Surf Coast Century 50km
Yes fifty. I felt more than comfortable with my decision to run/race this distance; only months prior I had run (& won) Ultra Adelaide 100km so the effects of this race were still present in the body and fatigue in the mind.
Heading to the surf coast the day before the race, conversations were overheard about those running the 50km having FOMO (it’s a thing right?) about not running the 100km. Why had I thought to myself? What is it about ‘going large’ that gives people the fear of missing out?
I was 100% happy with my decision to run and race the 50km. I sat back and felt a sense of comfort, of ease and confidence in my decision that 50km is still 50km – it’s a bloody long way by foot.
I train to the race distance I have confidently planned; each run has a purpose and fits in with the yearly run calendar. I run for myself, for personal growth and to see where the body and mind is at on the day. I don’t run for kudos, recognition, or the stupidity of going large when I am not ready for it. I am a confident and controlled runner not a runner who is governed by her ego.
A race like no other
There is something very special about running the Surf Coast Century; the 100km distance back in 2015 was the second 100km distance I had ever run, 4 months after popping my ultra-cherry at UTA. This race comes with nothing but good memories; the pleasure and the pain, the highs and the lows and the warm beauty the region emulates throughout the senses.
The surf coast is a smorgasbord of nature’s offering; sand, surf, trails, and coastal bushland; it’s a sense explosion that is best experienced by foot. There are parts of this course that literally have you stopping in your tracks as the world around you opens to present a part of the world that show cases the best of what it is to call Australia home; it shows you freedom and opportunity and is there for the taking if you see it.
I was excited by the Surf Coast Century 50km. Not only did it give me an opportunity to return ‘home’ to Victoria, connect with very special friends and the coast line, it was a race where I could test some speed on the trails – this is a relatively fast course with the elevation gain of around 1300m it didn’t come without challenges but it also came with some sweeping fast single trails and a good section of sand to find a groove and literally run with it.
The lead up to this race had been solid. Training nice and consistent and unlike the lead up to Ultra Adelaide I had managed to complete all my long runs without any issues. My personal life was still a little unstable and unfortunately for me when I am off balance, I struggle to find the strength in running; I’m working on this.
This is Australia
You can’t help but be relaxed when you head to the surf coast; the lifestyle is something else and with weather absolutely turning it on you couldn’t help but be mistaken that you had just landed in paradise. As much as I love living in the Adelaide Hills, to find yourself on the edge of the world brings an unsolicited sense of peace. But it was maybe the weather and the peace that contributed to the unravelling of my race.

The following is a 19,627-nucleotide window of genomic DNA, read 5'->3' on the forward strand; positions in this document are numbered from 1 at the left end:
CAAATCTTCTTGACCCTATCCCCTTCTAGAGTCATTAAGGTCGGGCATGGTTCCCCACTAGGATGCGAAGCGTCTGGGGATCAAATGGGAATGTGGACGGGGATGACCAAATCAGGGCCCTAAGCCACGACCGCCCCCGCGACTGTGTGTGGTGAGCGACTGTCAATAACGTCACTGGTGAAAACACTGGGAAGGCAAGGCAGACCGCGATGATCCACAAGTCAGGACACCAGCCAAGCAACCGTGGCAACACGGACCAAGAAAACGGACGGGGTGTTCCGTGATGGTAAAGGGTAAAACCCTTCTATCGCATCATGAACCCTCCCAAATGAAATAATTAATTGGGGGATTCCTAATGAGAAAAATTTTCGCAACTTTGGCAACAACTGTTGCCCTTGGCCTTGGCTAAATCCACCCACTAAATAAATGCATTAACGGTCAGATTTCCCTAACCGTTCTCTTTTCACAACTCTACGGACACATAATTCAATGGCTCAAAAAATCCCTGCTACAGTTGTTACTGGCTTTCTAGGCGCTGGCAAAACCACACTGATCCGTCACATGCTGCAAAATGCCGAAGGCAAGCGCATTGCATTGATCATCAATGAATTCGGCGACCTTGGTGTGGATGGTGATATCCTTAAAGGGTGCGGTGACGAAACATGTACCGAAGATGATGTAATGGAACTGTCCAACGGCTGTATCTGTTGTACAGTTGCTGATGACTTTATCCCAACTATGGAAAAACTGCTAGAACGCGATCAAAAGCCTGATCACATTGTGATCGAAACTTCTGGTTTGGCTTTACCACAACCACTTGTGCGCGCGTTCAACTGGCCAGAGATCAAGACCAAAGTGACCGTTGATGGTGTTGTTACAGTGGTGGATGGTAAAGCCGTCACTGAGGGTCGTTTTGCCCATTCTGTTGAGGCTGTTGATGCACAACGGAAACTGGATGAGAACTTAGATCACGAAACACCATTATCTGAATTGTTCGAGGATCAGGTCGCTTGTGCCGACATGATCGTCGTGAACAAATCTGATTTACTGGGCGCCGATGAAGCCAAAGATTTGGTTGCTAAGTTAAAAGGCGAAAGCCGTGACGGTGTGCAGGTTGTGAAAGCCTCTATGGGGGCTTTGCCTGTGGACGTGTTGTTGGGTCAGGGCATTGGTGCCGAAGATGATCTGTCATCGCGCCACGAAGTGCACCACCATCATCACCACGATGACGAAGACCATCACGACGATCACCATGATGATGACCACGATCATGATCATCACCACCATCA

With a 0730am start, I felt like I was running pro hours; I didn’t need to get up until 5am and staying a short drive to the start line meant a morning of mindfulness, meditation, and crumpets.
Upon arrival on the start line, dynamic stretches and a warmup run were in order before shuffling my way to the front of the race eagerly awaiting the sound of the gun to go off. 3, 2, 1 BANG!
I wouldn’t say I was running with boundless of energy, it usually takes me a good 6-10km to find my stride and this would mean I would be nicely warmed up for the first of the climbs of the day. The climb came and went and as I ran into the first of the aid stations, I paid attention to the time and how I was feeling – I was on schedule but flat.
Moving through the course I just couldn’t seem to warmup in the run, the body was lacking the power I needed to move with confidence through the course; my straight-line speed was slow and my legs aching. By the time I found myself at the 36km mark I was hoping coke was going to do the trick and see me finish strong; we all need hope right?
I have an unsaid rule that when running on the 3km stretch of Urquhart towards Anglesea that I am to run not walk. I upheld this rule but only just. My legs were aching and to help soothe them I ran this beach section along the water’s edge; the water would provide some relief from not only the heat, but I was hoping the water would help settle the legs. I think it was more of mind over matter than anything else.
Let go to move on
As I moved through the distance, my planned timings and previous course PB were moving farther away from me. I had to be at peace with this. I had expectations for this run, as did others for me but here I was, slipping down the rankings, feeling somewhat cooked and must accept this is where I was at.
Letting go and acceptance meant I could find a pace and stay with it; I could move through the course being present and I could finish with a smile. After all, a beer was waiting for me.
State of mind is fundamental to everything you experience; it is what shapes you and the moment you are in. I could easily have let my emotions; my ego affect my state of mind, but I had a choice. I choose to stay with the peace, the calm, and the appreciation for the environment I was in; this day wasn’t my race day but it sure was a good day to remember.
Planted Life Run Coaching
Are you interested in learning how to navigate your way through a race when the day doesn’t go to plan? Contact me to discuss how Planted Life Run coaching can help you become a more mindful athlete.
The 2024 Surf Coast Century will be run on Saturday 21st September. Will you be on the start line?
[Photo credit: Photos4sale/Allan Ure]